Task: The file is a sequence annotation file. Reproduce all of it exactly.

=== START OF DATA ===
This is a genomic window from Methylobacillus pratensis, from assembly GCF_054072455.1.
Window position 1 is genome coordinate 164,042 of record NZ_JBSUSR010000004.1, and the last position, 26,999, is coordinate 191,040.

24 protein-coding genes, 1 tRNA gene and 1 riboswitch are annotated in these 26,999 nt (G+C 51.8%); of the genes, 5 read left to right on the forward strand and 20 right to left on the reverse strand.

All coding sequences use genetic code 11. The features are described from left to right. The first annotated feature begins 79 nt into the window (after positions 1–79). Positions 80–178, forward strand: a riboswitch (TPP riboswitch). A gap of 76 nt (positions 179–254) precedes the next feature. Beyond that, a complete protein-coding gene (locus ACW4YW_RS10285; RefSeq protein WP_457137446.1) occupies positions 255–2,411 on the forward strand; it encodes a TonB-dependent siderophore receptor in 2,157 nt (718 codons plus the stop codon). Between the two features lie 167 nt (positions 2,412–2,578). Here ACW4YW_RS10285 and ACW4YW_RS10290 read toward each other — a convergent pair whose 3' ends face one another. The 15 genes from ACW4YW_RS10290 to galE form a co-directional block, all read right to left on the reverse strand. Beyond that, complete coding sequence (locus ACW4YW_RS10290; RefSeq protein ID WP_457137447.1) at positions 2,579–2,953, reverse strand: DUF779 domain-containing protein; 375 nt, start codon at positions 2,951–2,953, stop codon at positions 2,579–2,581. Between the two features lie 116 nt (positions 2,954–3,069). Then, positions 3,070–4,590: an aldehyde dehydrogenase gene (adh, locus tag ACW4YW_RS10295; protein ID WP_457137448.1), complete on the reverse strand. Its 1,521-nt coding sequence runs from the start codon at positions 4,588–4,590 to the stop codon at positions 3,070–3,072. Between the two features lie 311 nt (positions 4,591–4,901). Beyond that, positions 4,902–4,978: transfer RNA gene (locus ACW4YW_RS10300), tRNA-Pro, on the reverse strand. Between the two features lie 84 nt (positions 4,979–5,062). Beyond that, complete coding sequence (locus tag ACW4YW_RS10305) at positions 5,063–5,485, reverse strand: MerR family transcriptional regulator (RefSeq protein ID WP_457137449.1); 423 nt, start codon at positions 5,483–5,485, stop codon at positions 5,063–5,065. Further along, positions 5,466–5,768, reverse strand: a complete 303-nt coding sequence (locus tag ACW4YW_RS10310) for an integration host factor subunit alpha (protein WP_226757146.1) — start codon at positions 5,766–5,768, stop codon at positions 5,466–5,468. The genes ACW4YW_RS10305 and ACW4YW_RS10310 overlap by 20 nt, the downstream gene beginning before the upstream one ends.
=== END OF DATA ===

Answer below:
This is a genomic window from Methylobacillus pratensis, from assembly GCF_054072455.1.
Window position 1 is genome coordinate 164,042 of record NZ_JBSUSR010000004.1, and the last position, 26,999, is coordinate 191,040.

24 protein-coding genes, 1 tRNA gene and 1 riboswitch are annotated in these 26,999 nt (G+C 51.8%); of the genes, 5 read left to right on the forward strand and 20 right to left on the reverse strand.

All coding sequences use genetic code 11. The features are described from left to right. The first annotated feature begins 79 nt into the window (after positions 1–79). Positions 80–178, forward strand: a riboswitch (TPP riboswitch). A gap of 76 nt (positions 179–254) precedes the next feature. Beyond that, a complete protein-coding gene (locus ACW4YW_RS10285; RefSeq protein WP_457137446.1) occupies positions 255–2,411 on the forward strand; it encodes a TonB-dependent siderophore receptor in 2,157 nt (718 codons plus the stop codon). Between the two features lie 167 nt (positions 2,412–2,578). Here ACW4YW_RS10285 and ACW4YW_RS10290 read toward each other — a convergent pair whose 3' ends face one another. The 15 genes from ACW4YW_RS10290 to galE form a co-directional block, all read right to left on the reverse strand. Beyond that, complete coding sequence (locus ACW4YW_RS10290; RefSeq protein ID WP_457137447.1) at positions 2,579–2,953, reverse strand: DUF779 domain-containing protein; 375 nt, start codon at positions 2,951–2,953, stop codon at positions 2,579–2,581. Between the two features lie 116 nt (positions 2,954–3,069). Then, positions 3,070–4,590: an aldehyde dehydrogenase gene (adh, locus tag ACW4YW_RS10295; protein ID WP_457137448.1), complete on the reverse strand. Its 1,521-nt coding sequence runs from the start codon at positions 4,588–4,590 to the stop codon at positions 3,070–3,072. Between the two features lie 311 nt (positions 4,591–4,901). Beyond that, positions 4,902–4,978: transfer RNA gene (locus ACW4YW_RS10300), tRNA-Pro, on the reverse strand. Between the two features lie 84 nt (positions 4,979–5,062). Beyond that, complete coding sequence (locus tag ACW4YW_RS10305) at positions 5,063–5,485, reverse strand: MerR family transcriptional regulator (RefSeq protein ID WP_457137449.1); 423 nt, start codon at positions 5,483–5,485, stop codon at positions 5,063–5,065. Further along, positions 5,466–5,768, reverse strand: a complete 303-nt coding sequence (locus tag ACW4YW_RS10310) for an integration host factor subunit alpha (protein WP_226757146.1) — start codon at positions 5,766–5,768, stop codon at positions 5,466–5,468. The genes ACW4YW_RS10305 and ACW4YW_RS10310 overlap by 20 nt, the downstream gene beginning before the upstream one ends.